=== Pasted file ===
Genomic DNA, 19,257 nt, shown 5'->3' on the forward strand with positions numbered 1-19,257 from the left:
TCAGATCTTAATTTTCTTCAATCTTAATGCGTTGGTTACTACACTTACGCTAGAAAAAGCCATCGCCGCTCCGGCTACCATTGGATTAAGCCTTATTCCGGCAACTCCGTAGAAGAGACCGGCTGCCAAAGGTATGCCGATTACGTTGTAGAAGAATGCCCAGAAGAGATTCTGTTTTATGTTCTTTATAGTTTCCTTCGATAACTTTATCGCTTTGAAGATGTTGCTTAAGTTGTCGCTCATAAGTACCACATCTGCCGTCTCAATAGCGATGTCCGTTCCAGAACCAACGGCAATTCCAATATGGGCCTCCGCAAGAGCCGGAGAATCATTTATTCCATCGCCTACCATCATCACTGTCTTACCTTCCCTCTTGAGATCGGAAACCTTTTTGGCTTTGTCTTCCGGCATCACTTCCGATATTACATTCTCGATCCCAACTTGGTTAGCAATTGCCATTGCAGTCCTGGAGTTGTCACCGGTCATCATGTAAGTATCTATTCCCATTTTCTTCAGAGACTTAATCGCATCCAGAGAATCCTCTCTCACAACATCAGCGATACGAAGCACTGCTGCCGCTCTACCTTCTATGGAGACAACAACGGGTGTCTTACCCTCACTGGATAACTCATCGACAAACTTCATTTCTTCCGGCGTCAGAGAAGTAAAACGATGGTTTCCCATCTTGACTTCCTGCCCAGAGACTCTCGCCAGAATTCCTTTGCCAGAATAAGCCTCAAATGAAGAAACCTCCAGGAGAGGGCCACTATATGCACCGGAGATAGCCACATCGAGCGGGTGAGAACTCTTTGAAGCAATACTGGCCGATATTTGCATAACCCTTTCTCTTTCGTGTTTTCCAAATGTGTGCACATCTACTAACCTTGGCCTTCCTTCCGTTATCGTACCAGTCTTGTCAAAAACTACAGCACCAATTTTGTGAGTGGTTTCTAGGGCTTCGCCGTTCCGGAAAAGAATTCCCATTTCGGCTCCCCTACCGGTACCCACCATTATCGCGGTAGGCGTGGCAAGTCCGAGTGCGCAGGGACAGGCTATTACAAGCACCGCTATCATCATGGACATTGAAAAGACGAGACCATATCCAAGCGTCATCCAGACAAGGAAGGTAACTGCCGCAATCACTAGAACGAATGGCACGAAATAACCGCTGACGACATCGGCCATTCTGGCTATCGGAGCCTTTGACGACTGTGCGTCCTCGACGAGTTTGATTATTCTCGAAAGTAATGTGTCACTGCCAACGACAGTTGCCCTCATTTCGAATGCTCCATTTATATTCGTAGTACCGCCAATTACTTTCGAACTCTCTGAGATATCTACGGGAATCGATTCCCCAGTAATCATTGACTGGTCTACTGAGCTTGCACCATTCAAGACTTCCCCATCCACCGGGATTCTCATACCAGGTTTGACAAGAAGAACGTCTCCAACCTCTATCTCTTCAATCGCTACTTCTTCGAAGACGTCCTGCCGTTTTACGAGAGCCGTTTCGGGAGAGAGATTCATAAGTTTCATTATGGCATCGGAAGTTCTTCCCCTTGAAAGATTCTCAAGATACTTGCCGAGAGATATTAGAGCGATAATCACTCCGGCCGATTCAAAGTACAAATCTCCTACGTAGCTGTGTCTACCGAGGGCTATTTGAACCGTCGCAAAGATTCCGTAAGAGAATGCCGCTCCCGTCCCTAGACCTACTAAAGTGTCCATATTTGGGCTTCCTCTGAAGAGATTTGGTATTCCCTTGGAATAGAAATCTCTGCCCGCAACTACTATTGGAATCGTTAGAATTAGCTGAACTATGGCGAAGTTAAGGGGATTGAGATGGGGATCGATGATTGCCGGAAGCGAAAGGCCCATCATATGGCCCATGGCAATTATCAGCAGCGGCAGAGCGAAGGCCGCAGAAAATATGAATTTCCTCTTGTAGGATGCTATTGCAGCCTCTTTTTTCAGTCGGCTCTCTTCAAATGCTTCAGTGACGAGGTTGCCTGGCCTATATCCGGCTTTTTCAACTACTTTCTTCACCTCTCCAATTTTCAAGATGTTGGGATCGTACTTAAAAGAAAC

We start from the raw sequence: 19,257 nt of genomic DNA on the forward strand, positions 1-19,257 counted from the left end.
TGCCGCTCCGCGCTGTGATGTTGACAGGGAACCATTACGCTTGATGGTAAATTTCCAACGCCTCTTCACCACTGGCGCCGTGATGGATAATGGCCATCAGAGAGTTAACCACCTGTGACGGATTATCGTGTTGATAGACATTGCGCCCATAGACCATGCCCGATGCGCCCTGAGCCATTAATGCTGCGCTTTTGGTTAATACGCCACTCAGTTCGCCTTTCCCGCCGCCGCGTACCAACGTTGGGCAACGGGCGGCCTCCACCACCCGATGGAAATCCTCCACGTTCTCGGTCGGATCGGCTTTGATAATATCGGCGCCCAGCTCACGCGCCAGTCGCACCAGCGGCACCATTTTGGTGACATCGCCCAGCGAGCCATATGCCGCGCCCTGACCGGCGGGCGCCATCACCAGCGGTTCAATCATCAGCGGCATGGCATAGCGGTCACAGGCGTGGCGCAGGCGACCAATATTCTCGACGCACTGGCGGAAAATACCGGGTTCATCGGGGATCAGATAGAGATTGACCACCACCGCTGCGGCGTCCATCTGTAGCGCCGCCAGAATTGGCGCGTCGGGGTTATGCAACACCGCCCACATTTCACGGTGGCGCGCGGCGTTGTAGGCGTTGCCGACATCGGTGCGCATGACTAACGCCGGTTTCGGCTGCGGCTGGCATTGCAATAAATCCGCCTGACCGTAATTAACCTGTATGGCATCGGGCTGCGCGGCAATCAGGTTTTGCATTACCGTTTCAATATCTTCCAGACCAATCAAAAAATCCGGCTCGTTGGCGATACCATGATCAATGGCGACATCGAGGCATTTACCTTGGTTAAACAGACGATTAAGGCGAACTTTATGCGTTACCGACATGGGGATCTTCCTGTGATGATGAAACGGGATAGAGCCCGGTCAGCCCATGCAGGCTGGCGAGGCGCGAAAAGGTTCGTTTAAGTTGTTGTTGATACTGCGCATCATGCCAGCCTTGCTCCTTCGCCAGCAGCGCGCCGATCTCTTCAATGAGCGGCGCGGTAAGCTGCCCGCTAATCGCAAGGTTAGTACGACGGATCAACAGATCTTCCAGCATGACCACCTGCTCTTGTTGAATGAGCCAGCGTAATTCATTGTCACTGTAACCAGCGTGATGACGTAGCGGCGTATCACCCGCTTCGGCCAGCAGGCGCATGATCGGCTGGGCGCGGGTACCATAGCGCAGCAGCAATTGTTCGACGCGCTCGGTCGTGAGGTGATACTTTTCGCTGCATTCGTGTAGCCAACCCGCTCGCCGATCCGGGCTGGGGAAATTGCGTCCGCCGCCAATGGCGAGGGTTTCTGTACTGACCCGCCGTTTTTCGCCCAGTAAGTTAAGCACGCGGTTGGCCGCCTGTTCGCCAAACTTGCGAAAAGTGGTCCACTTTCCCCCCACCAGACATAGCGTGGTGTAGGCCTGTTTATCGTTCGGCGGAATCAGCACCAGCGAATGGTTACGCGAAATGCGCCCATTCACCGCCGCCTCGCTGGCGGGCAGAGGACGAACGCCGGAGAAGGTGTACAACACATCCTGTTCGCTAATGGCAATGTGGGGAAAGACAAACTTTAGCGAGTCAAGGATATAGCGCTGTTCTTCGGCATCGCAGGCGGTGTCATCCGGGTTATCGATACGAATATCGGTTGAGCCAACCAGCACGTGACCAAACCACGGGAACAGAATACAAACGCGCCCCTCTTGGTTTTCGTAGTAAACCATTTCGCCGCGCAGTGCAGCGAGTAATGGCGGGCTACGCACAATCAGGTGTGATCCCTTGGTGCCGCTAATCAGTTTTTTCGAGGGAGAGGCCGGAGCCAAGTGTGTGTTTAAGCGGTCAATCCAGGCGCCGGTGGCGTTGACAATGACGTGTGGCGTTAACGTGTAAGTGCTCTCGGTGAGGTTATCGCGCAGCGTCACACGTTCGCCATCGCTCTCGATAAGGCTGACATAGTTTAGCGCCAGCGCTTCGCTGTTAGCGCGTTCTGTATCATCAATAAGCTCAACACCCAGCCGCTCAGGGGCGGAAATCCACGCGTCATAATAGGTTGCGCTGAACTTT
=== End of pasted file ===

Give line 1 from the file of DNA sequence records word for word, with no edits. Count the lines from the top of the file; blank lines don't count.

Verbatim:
Genomic DNA, 19,257 nt, shown 5'->3' on the forward strand with positions numbered 1-19,257 from the left: